- Polycystic ovary syndrome (PCOS) is associated with obesity and an exaggerated insulin response. Reactive hypoglycaemia is more prevalent in PCOS sufferers than in the general population.
- Fasting-induced hypoglycaemia is associated with a number of congenital disorders, many of which are diagnosed in childhood and remain in adulthood. Some examples of conditions in this group are glycogen storage or fatty acid metabolism diseases and gluconeogenesis disorders.
- Exercise-induced hypoglycaemia is caused by insulin hyper secretion in response to anaerobic exercise, specifically during anaerobic exercise because pyruvate in the blood is increased by the high intensity activity. Another cause of exercise-induced hypoglycaemia is hypoglycaemia-associated autonomic failure (HAAF), which may be caused by an exaggerated endorphin response to exercise.
- The less common causes of hypoglycaemia are live and kidney disease, hypopituitarism, sepsis elsewhere in the body and some auto immune diseases .
Conventional management of hypoglycaemia includes:
- Immediately restoring glucose levels in a patient who presents with severe hypoglycaemia,
- Taking steps to help stabilize long-term glucose control and prevent additional episodes of hypoglycaemia.
The Health Renewal doctors suggest that most healthy people strive to maintain fasting glucose levels between 3.5mmol/l and 5.0mmol/l . Minor changes in dietary habits can help stabilize glucose levels and achieve these goals for many people.
Fibre reduces the speed at which carbohydrates and sugars are absorbed. This can be accomplished by eating more whole fruits and vegetables.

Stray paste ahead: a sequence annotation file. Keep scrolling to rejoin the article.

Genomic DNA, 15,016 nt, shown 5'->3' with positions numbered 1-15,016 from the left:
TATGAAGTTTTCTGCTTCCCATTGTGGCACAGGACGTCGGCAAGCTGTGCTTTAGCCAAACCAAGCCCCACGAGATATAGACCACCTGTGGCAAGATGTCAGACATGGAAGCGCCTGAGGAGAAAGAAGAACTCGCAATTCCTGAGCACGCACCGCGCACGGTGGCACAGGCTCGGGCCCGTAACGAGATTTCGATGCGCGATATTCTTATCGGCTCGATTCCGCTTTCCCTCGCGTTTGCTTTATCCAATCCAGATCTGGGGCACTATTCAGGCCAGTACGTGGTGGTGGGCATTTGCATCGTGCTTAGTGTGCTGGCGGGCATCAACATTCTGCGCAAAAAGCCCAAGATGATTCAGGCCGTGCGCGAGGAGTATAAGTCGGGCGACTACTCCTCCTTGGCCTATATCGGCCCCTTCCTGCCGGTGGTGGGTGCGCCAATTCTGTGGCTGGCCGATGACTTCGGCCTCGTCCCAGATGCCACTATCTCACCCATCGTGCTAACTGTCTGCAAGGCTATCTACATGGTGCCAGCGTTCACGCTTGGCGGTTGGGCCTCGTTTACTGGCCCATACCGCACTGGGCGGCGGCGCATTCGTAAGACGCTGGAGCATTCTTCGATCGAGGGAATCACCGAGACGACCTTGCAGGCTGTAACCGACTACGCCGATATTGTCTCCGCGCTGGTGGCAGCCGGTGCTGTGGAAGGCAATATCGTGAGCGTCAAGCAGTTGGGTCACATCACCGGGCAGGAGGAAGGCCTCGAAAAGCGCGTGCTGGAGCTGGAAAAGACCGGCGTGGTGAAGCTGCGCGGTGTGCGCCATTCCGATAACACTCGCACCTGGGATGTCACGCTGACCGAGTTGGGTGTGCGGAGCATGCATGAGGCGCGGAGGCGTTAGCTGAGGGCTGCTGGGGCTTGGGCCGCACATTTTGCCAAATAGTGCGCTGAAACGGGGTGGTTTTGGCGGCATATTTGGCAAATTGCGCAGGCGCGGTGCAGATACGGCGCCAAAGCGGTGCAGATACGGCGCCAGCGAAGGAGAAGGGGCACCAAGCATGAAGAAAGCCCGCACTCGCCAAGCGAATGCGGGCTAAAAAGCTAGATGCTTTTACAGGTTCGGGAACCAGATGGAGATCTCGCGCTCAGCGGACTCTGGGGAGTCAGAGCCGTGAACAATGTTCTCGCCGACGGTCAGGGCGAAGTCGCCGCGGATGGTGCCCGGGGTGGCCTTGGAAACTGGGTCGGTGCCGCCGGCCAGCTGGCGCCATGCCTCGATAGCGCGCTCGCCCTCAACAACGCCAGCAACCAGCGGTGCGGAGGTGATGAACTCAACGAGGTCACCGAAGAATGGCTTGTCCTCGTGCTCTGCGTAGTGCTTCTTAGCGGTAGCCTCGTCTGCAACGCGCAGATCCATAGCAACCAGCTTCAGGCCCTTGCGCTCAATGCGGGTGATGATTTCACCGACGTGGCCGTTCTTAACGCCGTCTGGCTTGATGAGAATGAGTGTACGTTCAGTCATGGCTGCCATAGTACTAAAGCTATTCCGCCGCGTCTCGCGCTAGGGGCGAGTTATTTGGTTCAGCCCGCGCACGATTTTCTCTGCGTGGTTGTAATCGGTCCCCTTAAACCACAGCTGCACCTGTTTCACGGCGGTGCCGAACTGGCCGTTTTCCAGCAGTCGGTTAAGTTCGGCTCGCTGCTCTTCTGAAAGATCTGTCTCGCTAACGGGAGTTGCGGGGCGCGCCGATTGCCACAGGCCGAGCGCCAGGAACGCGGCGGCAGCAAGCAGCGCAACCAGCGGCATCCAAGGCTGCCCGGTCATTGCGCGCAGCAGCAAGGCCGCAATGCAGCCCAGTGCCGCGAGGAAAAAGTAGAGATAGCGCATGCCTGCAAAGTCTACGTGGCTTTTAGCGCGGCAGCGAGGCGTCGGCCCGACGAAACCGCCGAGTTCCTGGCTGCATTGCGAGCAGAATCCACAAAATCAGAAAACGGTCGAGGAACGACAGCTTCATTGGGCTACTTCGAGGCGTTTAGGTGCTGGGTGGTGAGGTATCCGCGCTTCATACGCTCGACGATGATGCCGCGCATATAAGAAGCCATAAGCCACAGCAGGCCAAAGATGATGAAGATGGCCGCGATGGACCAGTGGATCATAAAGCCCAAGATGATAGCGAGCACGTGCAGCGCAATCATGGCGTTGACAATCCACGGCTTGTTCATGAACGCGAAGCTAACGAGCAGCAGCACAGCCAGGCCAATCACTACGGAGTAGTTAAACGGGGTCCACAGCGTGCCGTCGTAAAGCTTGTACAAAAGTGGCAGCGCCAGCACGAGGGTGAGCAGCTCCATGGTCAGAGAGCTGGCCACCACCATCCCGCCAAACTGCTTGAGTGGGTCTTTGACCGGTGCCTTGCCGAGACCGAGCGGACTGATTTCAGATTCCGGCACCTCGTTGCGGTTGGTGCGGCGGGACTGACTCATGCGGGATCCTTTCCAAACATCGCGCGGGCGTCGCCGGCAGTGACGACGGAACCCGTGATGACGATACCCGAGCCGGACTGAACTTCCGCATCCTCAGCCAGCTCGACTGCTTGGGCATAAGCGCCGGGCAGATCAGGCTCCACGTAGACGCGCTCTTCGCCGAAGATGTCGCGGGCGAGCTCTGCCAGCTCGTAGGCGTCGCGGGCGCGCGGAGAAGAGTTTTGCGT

A more direct way to reduce the glycemic impact of the diet is to consume fewer carbohydrates. Typical dietary suggestions for reactive hypoglycaemia include:
- Avoid refined carbohydrates (eg, white rice, white flour).
- Eat several small meals and snacks throughout the day (6 small meals or in-between meal snacks).
- Avoid excess alcohol while fasting (or at least consume food while drinking alcohol).
- Eat foods with a lower glycemic index. These are foods that raise blood sugar levels more slowly (eg, lean protein, high-fibre foods).
- Fiber: Fructooligosaccharides (FOS) or Glucomannan may help stabilise glucose after eating by prolonging carbohydrate absorption.
- Chromium: This is an essential trace mineral that plays a significant role in sugar metabolism. Chromium supplementation helps control blood sugar levels in type 2 diabetes and improves metabolism of carbohydrates.
- Green Coffee Bean Extract is an antioxidant-rich mixture from un-roasted coffee beans that may regulate glucose after eating. Chlorogenic acid, a compound derived from green coffee extract, has been shown to reduce glucose absorption in healthy volunteers.
- White bean extract (Phaseolus vulgaris) and Irvingia gabonensis are powerful blockers of the enzyme alpha-amylase, which is secreted by the pancreas. Alpha-amylase breaks down long-chain, complex starch molecules into simple sugars and short-chain oligosaccharides for absorption in the small intestine. Blocking alpha-amylase inhibits the metabolism of starches and slows the rate at which free sugars are absorbed. White bean extract slows the digestion of starch and prolongs the amount of time it takes for the stomach to empty its contents, reducing the amount of carbohydrate calories released at any one time into the intestine.
- Extracts from kelp (Ascophyllum nodosum) and bladderwrack (Fucus vesiculosus) have been demonstrated to inhibit the digestive enzymes alpha-amylase and alpha-glucosidase which interferes with the digestion of dietary starches and may reduce or slow the absorption of high glycemic carbohydrates.
- L-arabinose: By blocking the metabolism of sucrose, L-arabinose inhibits the spike in blood sugar and fat synthesis that would otherwise follow a meal high in sugars or carbohydrates.